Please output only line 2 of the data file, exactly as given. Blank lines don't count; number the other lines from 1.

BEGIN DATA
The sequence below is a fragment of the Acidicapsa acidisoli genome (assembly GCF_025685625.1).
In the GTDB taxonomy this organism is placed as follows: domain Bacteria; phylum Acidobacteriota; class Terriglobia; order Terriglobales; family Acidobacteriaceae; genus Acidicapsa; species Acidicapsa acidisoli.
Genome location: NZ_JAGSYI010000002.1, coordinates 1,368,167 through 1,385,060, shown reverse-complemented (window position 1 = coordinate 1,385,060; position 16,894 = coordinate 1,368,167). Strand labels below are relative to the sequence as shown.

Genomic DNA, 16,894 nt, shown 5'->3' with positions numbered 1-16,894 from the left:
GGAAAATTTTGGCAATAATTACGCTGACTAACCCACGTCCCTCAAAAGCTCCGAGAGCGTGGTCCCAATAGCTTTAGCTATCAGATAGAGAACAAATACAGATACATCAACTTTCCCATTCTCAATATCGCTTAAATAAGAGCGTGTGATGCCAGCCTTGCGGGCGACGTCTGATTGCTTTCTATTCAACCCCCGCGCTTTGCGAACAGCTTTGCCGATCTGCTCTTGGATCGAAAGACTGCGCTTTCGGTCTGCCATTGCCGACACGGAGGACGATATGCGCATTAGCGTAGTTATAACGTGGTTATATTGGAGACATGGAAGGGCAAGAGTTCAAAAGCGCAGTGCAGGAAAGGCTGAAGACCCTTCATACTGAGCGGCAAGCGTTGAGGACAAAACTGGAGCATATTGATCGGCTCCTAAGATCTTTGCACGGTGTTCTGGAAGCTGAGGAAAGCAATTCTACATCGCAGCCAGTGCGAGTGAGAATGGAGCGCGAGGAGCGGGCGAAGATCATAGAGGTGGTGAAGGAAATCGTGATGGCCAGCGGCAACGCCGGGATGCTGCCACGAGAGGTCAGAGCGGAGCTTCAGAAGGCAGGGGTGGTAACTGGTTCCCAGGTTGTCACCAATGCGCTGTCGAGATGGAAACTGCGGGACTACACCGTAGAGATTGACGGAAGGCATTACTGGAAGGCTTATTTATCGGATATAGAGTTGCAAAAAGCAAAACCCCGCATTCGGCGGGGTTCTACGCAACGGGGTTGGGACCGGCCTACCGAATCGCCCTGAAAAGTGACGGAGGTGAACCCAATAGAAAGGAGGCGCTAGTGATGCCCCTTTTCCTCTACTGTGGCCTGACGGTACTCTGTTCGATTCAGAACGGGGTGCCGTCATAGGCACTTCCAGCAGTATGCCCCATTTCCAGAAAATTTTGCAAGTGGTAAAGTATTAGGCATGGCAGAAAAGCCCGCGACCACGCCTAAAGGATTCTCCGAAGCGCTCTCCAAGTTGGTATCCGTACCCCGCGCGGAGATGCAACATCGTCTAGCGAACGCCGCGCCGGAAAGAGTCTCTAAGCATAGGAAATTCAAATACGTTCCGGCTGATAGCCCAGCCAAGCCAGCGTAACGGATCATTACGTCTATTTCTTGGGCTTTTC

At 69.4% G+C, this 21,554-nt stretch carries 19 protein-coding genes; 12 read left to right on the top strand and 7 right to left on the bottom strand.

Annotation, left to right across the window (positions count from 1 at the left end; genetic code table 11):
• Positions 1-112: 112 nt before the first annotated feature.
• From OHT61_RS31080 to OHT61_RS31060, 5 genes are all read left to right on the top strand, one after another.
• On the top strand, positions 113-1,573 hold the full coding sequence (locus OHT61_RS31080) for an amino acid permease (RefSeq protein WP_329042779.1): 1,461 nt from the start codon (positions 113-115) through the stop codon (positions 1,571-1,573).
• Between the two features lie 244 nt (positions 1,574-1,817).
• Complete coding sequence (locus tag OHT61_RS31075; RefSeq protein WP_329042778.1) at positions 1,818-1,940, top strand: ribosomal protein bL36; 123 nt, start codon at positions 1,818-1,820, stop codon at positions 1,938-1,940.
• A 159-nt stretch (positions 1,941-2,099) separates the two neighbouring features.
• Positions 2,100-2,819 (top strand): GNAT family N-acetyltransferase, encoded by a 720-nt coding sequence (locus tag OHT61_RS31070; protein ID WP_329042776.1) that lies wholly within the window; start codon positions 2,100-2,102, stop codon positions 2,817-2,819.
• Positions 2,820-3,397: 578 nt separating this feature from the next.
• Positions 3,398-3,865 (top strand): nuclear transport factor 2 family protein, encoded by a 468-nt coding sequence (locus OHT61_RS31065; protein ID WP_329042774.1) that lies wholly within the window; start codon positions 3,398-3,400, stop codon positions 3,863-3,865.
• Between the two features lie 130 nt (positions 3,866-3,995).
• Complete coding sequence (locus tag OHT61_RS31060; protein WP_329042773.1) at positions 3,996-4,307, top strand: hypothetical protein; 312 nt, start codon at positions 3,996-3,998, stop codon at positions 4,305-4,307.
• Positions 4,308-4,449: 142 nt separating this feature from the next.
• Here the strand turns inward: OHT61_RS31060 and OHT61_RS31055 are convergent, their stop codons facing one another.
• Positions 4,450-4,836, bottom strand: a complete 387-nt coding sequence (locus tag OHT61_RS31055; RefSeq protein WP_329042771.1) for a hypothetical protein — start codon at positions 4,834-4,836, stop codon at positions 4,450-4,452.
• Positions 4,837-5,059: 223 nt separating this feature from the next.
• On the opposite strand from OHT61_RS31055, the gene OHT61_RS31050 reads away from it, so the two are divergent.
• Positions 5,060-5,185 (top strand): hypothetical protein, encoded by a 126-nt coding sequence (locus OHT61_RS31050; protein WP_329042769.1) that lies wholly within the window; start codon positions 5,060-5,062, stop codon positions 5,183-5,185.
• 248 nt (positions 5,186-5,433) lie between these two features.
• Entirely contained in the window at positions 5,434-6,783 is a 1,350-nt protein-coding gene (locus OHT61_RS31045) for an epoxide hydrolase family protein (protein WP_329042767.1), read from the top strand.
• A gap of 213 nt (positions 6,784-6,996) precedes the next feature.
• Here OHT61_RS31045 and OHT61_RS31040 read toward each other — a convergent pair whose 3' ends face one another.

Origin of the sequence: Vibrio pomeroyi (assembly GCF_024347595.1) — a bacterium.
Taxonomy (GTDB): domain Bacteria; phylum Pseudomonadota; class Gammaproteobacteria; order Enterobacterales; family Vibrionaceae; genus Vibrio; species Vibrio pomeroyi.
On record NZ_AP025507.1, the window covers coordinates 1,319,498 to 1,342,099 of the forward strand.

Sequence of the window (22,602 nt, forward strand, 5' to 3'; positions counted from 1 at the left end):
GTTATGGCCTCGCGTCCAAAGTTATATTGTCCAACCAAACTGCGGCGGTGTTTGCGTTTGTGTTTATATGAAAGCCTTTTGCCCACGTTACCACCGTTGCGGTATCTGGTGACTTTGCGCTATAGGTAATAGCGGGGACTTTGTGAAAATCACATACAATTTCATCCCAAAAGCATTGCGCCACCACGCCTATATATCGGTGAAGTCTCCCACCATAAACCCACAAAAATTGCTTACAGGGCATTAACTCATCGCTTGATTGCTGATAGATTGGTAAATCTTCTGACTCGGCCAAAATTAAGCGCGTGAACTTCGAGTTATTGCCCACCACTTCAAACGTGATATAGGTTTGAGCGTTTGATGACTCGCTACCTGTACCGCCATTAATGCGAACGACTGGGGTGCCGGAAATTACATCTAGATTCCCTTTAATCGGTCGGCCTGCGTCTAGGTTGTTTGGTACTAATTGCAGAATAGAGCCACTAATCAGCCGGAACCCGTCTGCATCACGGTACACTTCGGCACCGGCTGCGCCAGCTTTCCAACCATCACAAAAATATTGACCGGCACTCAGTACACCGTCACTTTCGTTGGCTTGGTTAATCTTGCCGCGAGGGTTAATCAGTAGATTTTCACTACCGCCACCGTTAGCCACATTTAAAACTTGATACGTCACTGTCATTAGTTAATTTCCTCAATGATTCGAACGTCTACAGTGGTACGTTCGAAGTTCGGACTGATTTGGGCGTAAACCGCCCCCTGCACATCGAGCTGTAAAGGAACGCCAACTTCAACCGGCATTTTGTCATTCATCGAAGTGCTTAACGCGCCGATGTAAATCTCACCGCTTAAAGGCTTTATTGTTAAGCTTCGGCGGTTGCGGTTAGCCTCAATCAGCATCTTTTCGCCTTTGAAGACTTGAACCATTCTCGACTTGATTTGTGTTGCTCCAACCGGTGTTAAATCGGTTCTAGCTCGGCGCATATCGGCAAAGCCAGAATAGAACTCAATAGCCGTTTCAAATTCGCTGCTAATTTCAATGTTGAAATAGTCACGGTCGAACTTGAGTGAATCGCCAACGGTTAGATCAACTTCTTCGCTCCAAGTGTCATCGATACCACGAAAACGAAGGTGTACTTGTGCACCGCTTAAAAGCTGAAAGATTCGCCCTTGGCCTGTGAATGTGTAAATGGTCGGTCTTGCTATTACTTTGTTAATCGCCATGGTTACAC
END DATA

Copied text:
In the GTDB taxonomy this organism is placed as follows: domain Bacteria; phylum Acidobacteriota; class Terriglobia; order Terriglobales; family Acidobacteriaceae; genus Acidicapsa; species Acidicapsa acidisoli.